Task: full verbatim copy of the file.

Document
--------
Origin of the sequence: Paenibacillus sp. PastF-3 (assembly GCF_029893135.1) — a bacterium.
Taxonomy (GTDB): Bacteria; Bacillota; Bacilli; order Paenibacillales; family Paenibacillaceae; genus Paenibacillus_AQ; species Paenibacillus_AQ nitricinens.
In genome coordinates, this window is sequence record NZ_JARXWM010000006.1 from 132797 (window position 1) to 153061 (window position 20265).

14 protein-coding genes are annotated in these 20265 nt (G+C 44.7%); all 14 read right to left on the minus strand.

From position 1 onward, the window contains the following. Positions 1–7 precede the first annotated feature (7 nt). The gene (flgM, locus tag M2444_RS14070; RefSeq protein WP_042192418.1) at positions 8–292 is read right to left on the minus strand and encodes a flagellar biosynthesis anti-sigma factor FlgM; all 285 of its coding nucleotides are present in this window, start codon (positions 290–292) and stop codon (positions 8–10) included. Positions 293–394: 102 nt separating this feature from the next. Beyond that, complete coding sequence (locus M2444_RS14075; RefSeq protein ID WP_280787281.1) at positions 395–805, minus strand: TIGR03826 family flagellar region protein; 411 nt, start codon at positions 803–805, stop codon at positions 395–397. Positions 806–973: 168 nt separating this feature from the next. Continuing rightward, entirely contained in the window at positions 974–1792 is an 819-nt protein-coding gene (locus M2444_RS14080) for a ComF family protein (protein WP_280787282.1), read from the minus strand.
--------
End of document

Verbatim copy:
Origin of the sequence: Paenibacillus sp. PastF-3 (assembly GCF_029893135.1) — a bacterium.
Taxonomy (GTDB): Bacteria; Bacillota; Bacilli; order Paenibacillales; family Paenibacillaceae; genus Paenibacillus_AQ; species Paenibacillus_AQ nitricinens.
In genome coordinates, this window is sequence record NZ_JARXWM010000006.1 from 132797 (window position 1) to 153061 (window position 20265).

14 protein-coding genes are annotated in these 20265 nt (G+C 44.7%); all 14 read right to left on the minus strand.

From position 1 onward, the window contains the following. Positions 1–7 precede the first annotated feature (7 nt). The gene (flgM, locus tag M2444_RS14070; RefSeq protein WP_042192418.1) at positions 8–292 is read right to left on the minus strand and encodes a flagellar biosynthesis anti-sigma factor FlgM; all 285 of its coding nucleotides are present in this window, start codon (positions 290–292) and stop codon (positions 8–10) included. Positions 293–394: 102 nt separating this feature from the next. Beyond that, complete coding sequence (locus M2444_RS14075; RefSeq protein ID WP_280787281.1) at positions 395–805, minus strand: TIGR03826 family flagellar region protein; 411 nt, start codon at positions 803–805, stop codon at positions 395–397. Positions 806–973: 168 nt separating this feature from the next. Continuing rightward, entirely contained in the window at positions 974–1792 is an 819-nt protein-coding gene (locus M2444_RS14080) for a ComF family protein (protein WP_280787282.1), read from the minus strand.